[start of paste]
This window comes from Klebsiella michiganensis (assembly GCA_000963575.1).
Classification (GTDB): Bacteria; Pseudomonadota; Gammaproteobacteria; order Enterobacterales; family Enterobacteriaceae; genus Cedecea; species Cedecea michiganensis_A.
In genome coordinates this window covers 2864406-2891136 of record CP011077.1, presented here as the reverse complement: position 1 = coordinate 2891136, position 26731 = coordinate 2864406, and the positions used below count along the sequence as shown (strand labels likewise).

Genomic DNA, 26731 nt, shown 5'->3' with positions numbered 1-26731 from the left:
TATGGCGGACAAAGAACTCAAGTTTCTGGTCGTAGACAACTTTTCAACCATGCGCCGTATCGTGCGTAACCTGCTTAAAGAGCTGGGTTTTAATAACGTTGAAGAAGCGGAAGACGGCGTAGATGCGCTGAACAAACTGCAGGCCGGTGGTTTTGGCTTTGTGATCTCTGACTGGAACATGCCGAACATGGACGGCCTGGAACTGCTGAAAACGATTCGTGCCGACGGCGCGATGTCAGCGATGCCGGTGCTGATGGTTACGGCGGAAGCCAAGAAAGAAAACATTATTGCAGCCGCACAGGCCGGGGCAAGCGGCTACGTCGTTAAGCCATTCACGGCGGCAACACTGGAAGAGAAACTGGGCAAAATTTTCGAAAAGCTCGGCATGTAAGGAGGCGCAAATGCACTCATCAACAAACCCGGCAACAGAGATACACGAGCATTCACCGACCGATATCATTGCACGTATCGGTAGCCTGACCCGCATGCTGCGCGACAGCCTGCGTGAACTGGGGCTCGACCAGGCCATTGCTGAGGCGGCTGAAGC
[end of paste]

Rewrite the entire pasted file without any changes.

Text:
This window comes from Klebsiella michiganensis (assembly GCA_000963575.1).
Classification (GTDB): Bacteria; Pseudomonadota; Gammaproteobacteria; order Enterobacterales; family Enterobacteriaceae; genus Cedecea; species Cedecea michiganensis_A.
In genome coordinates this window covers 2864406-2891136 of record CP011077.1, presented here as the reverse complement: position 1 = coordinate 2891136, position 26731 = coordinate 2864406, and the positions used below count along the sequence as shown (strand labels likewise).

Genomic DNA, 26731 nt, shown 5'->3' with positions numbered 1-26731 from the left:
TATGGCGGACAAAGAACTCAAGTTTCTGGTCGTAGACAACTTTTCAACCATGCGCCGTATCGTGCGTAACCTGCTTAAAGAGCTGGGTTTTAATAACGTTGAAGAAGCGGAAGACGGCGTAGATGCGCTGAACAAACTGCAGGCCGGTGGTTTTGGCTTTGTGATCTCTGACTGGAACATGCCGAACATGGACGGCCTGGAACTGCTGAAAACGATTCGTGCCGACGGCGCGATGTCAGCGATGCCGGTGCTGATGGTTACGGCGGAAGCCAAGAAAGAAAACATTATTGCAGCCGCACAGGCCGGGGCAAGCGGCTACGTCGTTAAGCCATTCACGGCGGCAACACTGGAAGAGAAACTGGGCAAAATTTTCGAAAAGCTCGGCATGTAAGGAGGCGCAAATGCACTCATCAACAAACCCGGCAACAGAGATACACGAGCATTCACCGACCGATATCATTGCACGTATCGGTAGCCTGACCCGCATGCTGCGCGACAGCCTGCGTGAACTGGGGCTCGACCAGGCCATTGCTGAGGCGGCTGAAGC